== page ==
I admit I do not play baseball, but like many suburban house owners I keep a bat handy in case a stranger arrives and feels like a game
At my age I am unaccustomed to being accosted by strange women. I was slightly surprised recently when a middle-aged lady rounded on me in the bank and pointed an accusing finger at me.
“You don’t know me,” she said, “but I know who you are and I just want to tell you, you’re a very silly man.”
I told her she was probably right and asked her what particular silliness had caused her to mention it.
“Every time you go away to the Karoo,” she said, “you write about it in your column. You’re advertising to all the burglars in town that your house will be empty for a while and inviting them to break in.”
Well, I confess I hadn’t thought about that. I didn’t know burglars subscribed to the Cape Argus, but I suppose our readers come in many varieties.
What I didn’t tell her was that I don’t actually do much writing when I am relaxing under the big Karoo sky. I tap out a couple of columns before I leave, then put away my computer until I return. I usually write a few Karoo columns after coming home too.
So any literate burglar who reads that I am far away might be greatly surprised to break into my house and find me sitting in my usual chair, hiding behind a wine glass and clutching a baseball bat as usual.
I admit I do not play baseball, but like many suburban house owners I keep a bat handy in case a stranger arrives and feels like a game.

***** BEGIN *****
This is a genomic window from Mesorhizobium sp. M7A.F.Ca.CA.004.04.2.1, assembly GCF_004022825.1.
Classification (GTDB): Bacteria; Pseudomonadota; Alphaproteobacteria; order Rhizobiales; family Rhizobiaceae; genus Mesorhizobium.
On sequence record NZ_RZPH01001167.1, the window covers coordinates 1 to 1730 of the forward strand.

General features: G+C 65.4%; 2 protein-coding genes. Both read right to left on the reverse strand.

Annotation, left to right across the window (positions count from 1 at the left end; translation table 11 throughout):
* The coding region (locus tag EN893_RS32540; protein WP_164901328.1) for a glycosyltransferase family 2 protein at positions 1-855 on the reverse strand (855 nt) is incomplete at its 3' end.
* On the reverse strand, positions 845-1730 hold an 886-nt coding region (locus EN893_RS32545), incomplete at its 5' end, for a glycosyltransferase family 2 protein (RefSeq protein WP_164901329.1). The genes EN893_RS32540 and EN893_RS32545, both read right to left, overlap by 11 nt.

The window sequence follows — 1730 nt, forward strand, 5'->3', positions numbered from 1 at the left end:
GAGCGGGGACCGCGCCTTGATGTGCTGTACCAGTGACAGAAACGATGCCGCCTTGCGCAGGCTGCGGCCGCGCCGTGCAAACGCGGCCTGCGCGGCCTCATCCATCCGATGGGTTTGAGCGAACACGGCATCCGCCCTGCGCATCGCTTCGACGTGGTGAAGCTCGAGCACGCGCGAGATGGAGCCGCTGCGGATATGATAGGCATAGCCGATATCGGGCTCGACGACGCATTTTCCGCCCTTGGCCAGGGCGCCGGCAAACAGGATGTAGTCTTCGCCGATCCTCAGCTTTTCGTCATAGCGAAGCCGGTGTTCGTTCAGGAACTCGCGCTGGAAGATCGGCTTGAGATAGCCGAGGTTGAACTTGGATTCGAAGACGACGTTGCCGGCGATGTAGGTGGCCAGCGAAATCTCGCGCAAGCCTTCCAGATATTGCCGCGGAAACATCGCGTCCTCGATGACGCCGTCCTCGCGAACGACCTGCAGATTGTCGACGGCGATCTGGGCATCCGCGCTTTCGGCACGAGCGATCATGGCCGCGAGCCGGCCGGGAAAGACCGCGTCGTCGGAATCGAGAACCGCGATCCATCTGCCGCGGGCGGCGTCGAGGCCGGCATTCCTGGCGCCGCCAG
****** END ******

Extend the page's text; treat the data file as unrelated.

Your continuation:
We Cape Town folk are a sporting lot.
Actually, it’s rather sad to look around and see the barricades we have built around us.
One of the first things I notice when I travel in other countries is the lack of security. There are whole suburbs without electric fences.
Very few houses have stout burglar bars on the windows and I don’t see many signs advertising 24-hour armed response services.
I don’t for a moment believe that other countries are peaceful pools of law-abiding tranquillity.
They are rioting in France and armed gunmen are shooting fellow Americans with alarming frequency.
Refugees are fleeing from many war-torn countries where it’s become too dangerous to live.
I look at the world news and think to myself that a burglar alarm and barred windows may be a small price to pay to live here.
Our country may be under attack, but at least it’s our own politicians who are attacking us, and we are used to that.
And they may be robbing us, but at least they’re not shooting us. Yet. I guess we should be grateful for small mercies.
In the lobby of a posh Johannesburg hotel a man was overheard describing his holiday. “In front of me were two elephants and there was a lion to the right of me and a leopard following me.”
A wide-eyed bystander asked breathlessly: “So what did you do?” “Well, at that stage the merry-go-round stopped, so I got off.”